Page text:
Radial changes in the dust-to-gas ratio

As they evolve, stars synthesize elements heavier than hydrogen and helium. These elements are eventually injected into the interstellar medium when stars die. Some of these heavy atoms will be incorporated into new generations of stars, whereas others will end up locked in dust grains. Therefore, we expect the dust-to-gas ratio to be higher in regions where star formation has proceed in a faster pace. Moreover, the DGR should track the local gas-phase metallicity. In Muñoz-Mateos et al. (2009a) we measured the radial variation of the DGR in galaxies of different Hubble types. It decreases with radius, as expected from an inside-out assembly of disks, and it does indeed follow the oxygen abundance gradient.

Polycyclic Aromatic Hydrocarbons

PAHs are complex, honeycomb-shaped organic molecules that pervade the interstellar medium, characterized by prominent emission lines in the mid-IR. Analysis of galaxies as a whole have revealed that there is a paucity of PAHs in metal-poor galaxies (Draine et al. 2007). In Muñoz-Mateos et al. (2009a) we investigated how the PAH abundance changes with the local metallicity at different galactocentric distances. PAHs make up just 1-2% of the total dust mass in dwarf irregulars and the outskirts of late-type disks. It then increases up to 4-5% as we get closer to the centers of spirals, although the trend flattens and reverses at higher metallicities. This is in qualitative agreement with models were most of the carbon in PAHs has been forged in AGB stars (Galliano et al. 2008). However, we cannot neglect selective destruction of PAHs in regions with hard radiation fields.

Non-parametric multi-wavelength galaxy morphology

Visual classification of galaxies has been of tremendous importance for decades, but it has some limitations. First, visual classification becomes slow and impractical in modern surveys with several thousands or even millions of galaxies. Secondly, the classic Hubble morphological types are defined in the optical wavelength range, so comparing galaxy morphology at other wavelengths becomes problematic. Third, galaxies at high redshift deviate considerably from these predefined types. In Muñoz-Mateos et al. (2009b) we quantified in detail how galaxy morphology changes with wavelength. To do so we computed the concentration index, asymmetry, Gini coefficient and second order moment for all SINGS galaxies, in 21 photometric bands all the way from the FUV to the FIR. This constitutes an excellent local anchor for multi-wavelength morphology studies at high z.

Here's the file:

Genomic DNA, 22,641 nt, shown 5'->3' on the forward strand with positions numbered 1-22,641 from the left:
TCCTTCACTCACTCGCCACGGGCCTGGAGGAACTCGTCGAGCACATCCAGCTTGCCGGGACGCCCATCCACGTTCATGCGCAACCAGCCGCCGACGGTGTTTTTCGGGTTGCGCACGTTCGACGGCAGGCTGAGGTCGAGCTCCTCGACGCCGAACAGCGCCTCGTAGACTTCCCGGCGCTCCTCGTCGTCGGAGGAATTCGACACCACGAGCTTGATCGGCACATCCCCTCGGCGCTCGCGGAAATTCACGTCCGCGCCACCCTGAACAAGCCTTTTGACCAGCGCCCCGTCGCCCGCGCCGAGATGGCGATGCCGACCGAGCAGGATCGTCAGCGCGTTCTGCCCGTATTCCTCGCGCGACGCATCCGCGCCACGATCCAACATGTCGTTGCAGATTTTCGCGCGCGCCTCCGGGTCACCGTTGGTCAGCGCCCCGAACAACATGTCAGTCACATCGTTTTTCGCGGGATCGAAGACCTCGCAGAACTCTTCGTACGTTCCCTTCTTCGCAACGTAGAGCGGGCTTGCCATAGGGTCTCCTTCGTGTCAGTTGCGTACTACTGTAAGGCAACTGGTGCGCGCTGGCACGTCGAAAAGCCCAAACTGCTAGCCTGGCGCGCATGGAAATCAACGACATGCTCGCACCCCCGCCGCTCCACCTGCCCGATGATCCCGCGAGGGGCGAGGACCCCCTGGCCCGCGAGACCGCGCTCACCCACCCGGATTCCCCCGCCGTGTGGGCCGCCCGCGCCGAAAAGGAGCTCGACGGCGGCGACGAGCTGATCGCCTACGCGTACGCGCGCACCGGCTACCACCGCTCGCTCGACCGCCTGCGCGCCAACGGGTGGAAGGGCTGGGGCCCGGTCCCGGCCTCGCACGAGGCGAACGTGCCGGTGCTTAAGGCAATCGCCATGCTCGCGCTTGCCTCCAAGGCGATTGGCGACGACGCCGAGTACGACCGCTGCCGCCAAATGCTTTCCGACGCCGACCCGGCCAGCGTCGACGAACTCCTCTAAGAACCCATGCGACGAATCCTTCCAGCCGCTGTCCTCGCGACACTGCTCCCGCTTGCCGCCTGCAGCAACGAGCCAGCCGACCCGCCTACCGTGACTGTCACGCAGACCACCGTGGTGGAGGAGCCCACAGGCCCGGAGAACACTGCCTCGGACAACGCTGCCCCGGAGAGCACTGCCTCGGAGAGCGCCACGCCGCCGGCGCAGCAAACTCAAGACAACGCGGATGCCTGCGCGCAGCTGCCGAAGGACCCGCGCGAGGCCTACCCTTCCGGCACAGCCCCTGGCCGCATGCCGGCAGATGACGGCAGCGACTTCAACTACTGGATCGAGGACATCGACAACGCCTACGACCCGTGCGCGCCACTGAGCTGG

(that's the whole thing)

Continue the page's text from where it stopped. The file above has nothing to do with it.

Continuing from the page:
Paranal Science Operations

Apart from my research on galaxy evolution, I also carry out several functional duties at Paranal Observatory:

VIMOS Instrument Scientist

VIMOS is a wide-field optical imager, multi-object spectrograph and Integral Field Unit mounted on the UT3 telescope. Its main scientific case is large spectroscopic surveys, especially (but not limited to) measuring the redshifts and physical properties of distant galaxies.

VIRCAM 2nd Instrument Scientist

Until recently I was VIRCAM's 1st IS. VIRCAM is a wide-field near-IR imager mounted on the VISTA telescope. VIRCAM conducts a wealth of surveys, ranging from variable stars in the Milky Way to high-redshift galaxies.

UT3 support astronomer

I support observations with all instruments at UT3: VIMOS (see above), SPHERE (a extreme adaptive optics imager/spectrograph), VISIR (a mid-IR imager/spectrograph), and previously X-Shooter (a UV-VIS-NIR spectrograph, now back at UT2).


Abridged professional history

Date Position Institution
2015 - present Faculty/Operations Staff Astronomer
Instrument Scientist of VIMOS and VIRCAM
ESO, Santiago, Chile
2013 - 2015 ESO Fellow
VIMOS instrument fellow, VIRCAM instrument scientist (2015 - )
ESO, Santiago, Chile
2010 - 2013 Research Associate, S4G Core Team member
Supervisor: Kartik Sheth
NRAO, Charlottesville, USA
2005 - 2010 PhD in Astrophysics. Thesis: Analysis of the spatial distribution of stars, gas and dust in nearby galaxies
Supervisors: Armando Gil de Paz, Jaime Zamorano
Complutense University
Madrid, Spain
2000 - 2005 Bachelor in Physics Complutense University
Madrid, Spain


One of the perks of being an astronomer is the chance to travel to remote and exotic locations. When I’m not collecting photons from distant galaxies with large telescopes, I use more modest gear to photograph the places I visit. I'm also an ESO Photo Ambassador, a network of astrophotographers who rutinely image the Chilean skies. You can check out some of my pictures in the links below:

Contact Me